Common Side Effects with Allegra (Fexofenadine)

Allegra is very well-tolerated and has a low occurrence of side effects.

The most common side effect is headache, which has been reported to occur in approximately 10 percent of people (with headache occurring in around 7 percent of people given a placebo.)

Unlike many other antihistamines, Allegra has not been shown to cause a significant amount of sedation or fatigue when compared to placebo, making Allegra a good choice for those who have experienced this symptom on other drugs.

Some people have noted weight gain on antihistamines, though this is probably more likely with the older antihistamines such as Periactin (cyproheptadine.)

Very rarely, more serious reactions, such as Stevens-Johnson syndrome have occurred.

Allergy Treatment During Pregnancy

In general, Allegra should be avoided during pregnancy since the drug is pregnancy category "C" and there are safer medications available (category "B") such as Zyrtec (cetirizine) and Claritin (loratidine.) Allegra should only be used during pregnancy under the guidance of a physician, and then, only if there is a good reason why other (category B) medications cannot be used.

Learn more about the treatment of allergies during pregnancy.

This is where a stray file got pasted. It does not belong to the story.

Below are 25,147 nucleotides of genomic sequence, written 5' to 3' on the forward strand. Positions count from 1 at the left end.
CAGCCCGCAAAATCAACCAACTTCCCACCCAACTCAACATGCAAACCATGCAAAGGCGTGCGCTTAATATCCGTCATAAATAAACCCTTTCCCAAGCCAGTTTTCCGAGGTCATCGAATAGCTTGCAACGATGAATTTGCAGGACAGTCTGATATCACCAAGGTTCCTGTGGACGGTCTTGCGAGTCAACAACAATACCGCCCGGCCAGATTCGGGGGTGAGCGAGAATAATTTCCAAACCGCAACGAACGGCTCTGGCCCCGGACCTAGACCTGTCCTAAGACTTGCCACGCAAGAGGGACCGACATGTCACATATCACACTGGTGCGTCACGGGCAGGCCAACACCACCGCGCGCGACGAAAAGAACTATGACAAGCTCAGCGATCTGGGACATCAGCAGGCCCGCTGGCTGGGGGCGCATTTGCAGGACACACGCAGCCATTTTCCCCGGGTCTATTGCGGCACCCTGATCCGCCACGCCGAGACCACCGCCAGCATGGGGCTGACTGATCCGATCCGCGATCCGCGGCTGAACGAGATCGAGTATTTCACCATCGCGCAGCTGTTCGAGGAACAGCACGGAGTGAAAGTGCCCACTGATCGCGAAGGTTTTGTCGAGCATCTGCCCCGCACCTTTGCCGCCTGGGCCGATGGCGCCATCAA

Bottom Line on Using Allegra for Allergies

Allegra (fexofenadine) can be an excellent medication for allergies, but the best choice for any one person is based on the degree of symptom relief desired and the degree of side effects you are willing to tolerate.

For mild to moderate allergy symptoms, Allegra may be preferable to drugs such as Zyrtec since these other drugs are more sedating. Yet, for severe symptoms which are interfering with work, school, or play, a medication such as Zyrtec may be needed.

It is very important to note that every person is different. Despite what studies say, there are many people who do not experience any fatigue on Zyrtec or Xyzal (levocetirizine) and there are people who do experience fatigue on Allegra. If you or your child has allergies which are significant enough to require medication, it's sometimes helpful to try different medications to see which works best for you as an individual. If you try this, talk with your doctor first. It can be very helpful to keep a journal to get an objective measure of which drug works best. For example, you can write down your most annoying symptoms, and rank them from 1 to 10 based on how well they are controlled on the different medications and on different days.

For those who need medications, it's also a very good idea to talk with an allergist about the possibility of allergy testing and allergy shots. While allergy shots require more followup (and more pokes) they can sometimes cure allergies (or at least significantly reduce their symptoms) so that medications are no longer needed or allow people to enjoy out-of-door (or indoor) activities much more. In addition, it's thought that allergy shots may sometimes help prevent the development of new allergies.

Sources:

Teo, S., Santosa, A., and P. Bigliardi. Stevens-Johnson Syndrome/Toxic Epidermal Necrolysis Overlap Induced by Fexofenadine. Journal of Investigational Allergology and Clinical Immunology. 2017. 27(3):191-193.

Sharma, M., Bennett, C., Cohen, S., and B. Carter. H-1 Antihistamines for Chronic Spontaneous Urticaria. Cochrane Database for Systematic Reviews. 2014. (11):CD006137.